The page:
Microsoft WTF, old, but just come to my attention.



  • I'm coding a converstion between some Julian day numbers and Excel serial date number. Easy enough you say, Excel serial date numbers start in 1/1/1900, just minus the julian day number for that date from your current julian day number. But no, it's not quite that simple, you see, microsoft thought it'd be fun to have 1/1/1900 be the FIRST day, so 1/1/1900 is day 1 not day 0. Ok, so we subtract 31/12/1899 from our current julian day number and this works, so long as our date is before 1/3/1900. For some reason unknown to the rest of the world, Microsoft thought it'd be fun to make 1900 a leap year, which is it not, so 1900 has the day 29/2/1900 meaning that any day after that will be off by one.
    So, not only do we subtract 31/12/1899 from our julian date, but if it's > 60, we have to add one to it or it won't be a proper excel date :(

    http://www.calendarhome.com/converter/excel.html



  • Isn't this pretty obvious? A simple % 4 test is a whole lot faster than checking % 100 and 400 as well (keep in mind that 4 is a nice binary value).
    According to Joel Spolsky this behaviour was inherited from Lotus 123 ( http://www.joelonsoftware.com/items/2006/06/16.html ).



  • This is one of those little obscure pieces of information every programmer should know, and as doynax said, Joel's books and website are a good place to find them out.

     On the original IBM PC, there were several BIOS calls that did not save the BX register.  Programs that ran fine on clones wouldn't work on a genuine IBM PC.  (OK, you can forget that one now.  Those days are long gone.)

     

     



  • Why is this surprising to anyone?

    I haven't yet decided whether MS does these things on purpose or through sheer stupidity.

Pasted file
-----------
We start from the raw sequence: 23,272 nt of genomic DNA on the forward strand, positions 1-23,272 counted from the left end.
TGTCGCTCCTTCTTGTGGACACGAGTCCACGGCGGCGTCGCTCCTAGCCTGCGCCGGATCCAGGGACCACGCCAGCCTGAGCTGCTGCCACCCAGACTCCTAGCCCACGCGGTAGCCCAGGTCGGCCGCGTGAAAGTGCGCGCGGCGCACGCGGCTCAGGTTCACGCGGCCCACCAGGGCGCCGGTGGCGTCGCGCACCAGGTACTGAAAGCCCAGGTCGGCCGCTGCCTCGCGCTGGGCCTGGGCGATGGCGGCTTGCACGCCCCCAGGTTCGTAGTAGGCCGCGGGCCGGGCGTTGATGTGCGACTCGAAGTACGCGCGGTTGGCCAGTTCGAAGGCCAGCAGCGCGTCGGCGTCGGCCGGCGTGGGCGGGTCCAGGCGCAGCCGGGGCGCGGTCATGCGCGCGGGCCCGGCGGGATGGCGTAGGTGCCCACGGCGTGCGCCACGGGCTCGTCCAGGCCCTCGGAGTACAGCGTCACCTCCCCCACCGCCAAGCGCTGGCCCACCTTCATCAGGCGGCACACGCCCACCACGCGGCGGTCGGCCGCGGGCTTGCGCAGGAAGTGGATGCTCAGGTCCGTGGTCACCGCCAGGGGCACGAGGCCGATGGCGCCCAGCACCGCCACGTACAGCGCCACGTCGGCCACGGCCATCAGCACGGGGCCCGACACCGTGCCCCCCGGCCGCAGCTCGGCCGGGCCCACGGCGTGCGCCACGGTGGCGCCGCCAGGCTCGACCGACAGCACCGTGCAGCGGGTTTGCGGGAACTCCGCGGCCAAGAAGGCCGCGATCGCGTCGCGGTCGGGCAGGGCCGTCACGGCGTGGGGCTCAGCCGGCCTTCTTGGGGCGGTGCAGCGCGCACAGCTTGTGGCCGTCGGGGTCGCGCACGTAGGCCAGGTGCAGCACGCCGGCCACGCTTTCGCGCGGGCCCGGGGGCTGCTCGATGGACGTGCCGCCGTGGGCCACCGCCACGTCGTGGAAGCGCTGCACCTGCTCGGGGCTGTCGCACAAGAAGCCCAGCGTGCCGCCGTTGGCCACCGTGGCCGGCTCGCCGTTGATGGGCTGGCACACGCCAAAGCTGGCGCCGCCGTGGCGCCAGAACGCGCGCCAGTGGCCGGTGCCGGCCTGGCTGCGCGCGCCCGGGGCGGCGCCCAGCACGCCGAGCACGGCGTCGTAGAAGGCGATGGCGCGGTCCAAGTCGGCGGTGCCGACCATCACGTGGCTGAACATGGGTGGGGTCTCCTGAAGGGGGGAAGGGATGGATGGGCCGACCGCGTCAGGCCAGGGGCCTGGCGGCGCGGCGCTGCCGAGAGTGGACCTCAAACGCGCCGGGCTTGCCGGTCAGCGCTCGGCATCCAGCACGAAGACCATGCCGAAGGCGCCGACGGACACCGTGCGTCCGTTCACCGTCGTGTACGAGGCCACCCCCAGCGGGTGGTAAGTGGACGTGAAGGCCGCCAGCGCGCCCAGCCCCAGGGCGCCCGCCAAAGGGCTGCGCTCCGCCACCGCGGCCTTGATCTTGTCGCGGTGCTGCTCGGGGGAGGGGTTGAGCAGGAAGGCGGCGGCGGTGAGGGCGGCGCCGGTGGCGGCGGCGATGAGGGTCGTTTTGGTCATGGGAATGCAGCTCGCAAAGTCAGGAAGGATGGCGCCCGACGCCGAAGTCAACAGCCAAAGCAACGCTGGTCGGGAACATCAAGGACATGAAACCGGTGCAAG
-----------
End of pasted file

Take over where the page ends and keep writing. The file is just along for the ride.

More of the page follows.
J++/Java interoperability errors, DOS 1MB memory addressing kludge, and the Windows API in its various evil incarnations are high points that continue to baffle me.  Don't get me started on IE's track record in the standards arena...
     

     



  • @Parvo93 said:

    Why is this surprising to anyone?

    I haven't yet decided whether MS does these things on purpose or through sheer stupidity. 

    I'd say it was a valid design decision at the time, saving memory and clock cycles was deemed preferable to allowing dates before 1901 to work fully. And Microsoft, in turn, preferred implementing a kludge to deal with those early dates to skipping Lotus 123 compatibility.
    Neither decision is a WTF by any standards.

    @Parvo93 said:

    J++/Java interoperability errors, DOS 1MB memory addressing kludge, and the Windows API in its various evil incarnations are high points that continue to baffle me.  Don't get me started on IE's track record in the standards arena...

    I'd say both IE's incompatibilities and Java's extensions makes perfect business sense. They're trying to maintain a monopoly after all, and you don't do that by making it easy for people to switch away from your products.

    As for the Windows API it definitely suffers from backwards
    compatibility, incremental development since the beginning of time, and
    repeated attempts to provide an API for everything imaginable. Nearly
    all of it was done for a valid reasons through informed decisions which
    made business sence at the time. Microsoft may be "evil capitalists"
    but they're certainly not stupid.

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    And I truly cannot see how Microsoft could be blamed for the 1 MB addressing limit in DOS. The 8086 processor has a 1 MB address space, and the PC's memory map is designed in such a way that 640 KB is the largest possible contiguous block of RAM. Those were Intel and IBM's decisions respectively.

    <font size="-1">To quote Raymond Chen: "When you don't have a time machine, you have to live with your mistakes."</font>


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